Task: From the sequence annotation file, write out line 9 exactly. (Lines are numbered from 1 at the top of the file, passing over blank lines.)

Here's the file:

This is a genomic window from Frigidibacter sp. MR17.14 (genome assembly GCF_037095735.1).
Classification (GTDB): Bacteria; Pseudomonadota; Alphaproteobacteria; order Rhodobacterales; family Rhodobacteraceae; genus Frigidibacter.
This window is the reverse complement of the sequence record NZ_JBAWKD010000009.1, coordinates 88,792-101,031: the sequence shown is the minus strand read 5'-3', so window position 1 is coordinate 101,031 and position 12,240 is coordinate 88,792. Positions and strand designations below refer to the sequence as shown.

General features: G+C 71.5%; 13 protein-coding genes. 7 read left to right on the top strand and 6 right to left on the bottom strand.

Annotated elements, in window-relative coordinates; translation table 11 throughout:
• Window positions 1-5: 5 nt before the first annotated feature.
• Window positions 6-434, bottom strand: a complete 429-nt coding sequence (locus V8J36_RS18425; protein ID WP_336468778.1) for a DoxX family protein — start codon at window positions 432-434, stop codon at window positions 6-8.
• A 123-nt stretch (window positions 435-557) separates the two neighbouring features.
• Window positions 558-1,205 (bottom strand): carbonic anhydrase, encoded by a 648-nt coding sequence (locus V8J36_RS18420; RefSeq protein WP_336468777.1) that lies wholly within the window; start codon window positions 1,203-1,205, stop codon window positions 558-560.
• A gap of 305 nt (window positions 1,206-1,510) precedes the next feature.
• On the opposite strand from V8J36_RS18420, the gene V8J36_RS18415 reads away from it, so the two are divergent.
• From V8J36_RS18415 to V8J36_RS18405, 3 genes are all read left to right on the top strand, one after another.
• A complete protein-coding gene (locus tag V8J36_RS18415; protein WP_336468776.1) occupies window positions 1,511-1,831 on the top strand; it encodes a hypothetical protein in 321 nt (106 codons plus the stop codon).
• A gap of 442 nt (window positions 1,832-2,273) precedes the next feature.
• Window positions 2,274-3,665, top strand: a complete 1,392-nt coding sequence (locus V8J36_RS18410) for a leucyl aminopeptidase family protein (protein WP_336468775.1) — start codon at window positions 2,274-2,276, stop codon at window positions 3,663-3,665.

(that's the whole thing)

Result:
• Window positions 558-1,205 (bottom strand): carbonic anhydrase, encoded by a 648-nt coding sequence (locus V8J36_RS18420; RefSeq protein WP_336468777.1) that lies wholly within the window; start codon window positions 1,203-1,205, stop codon window positions 558-560.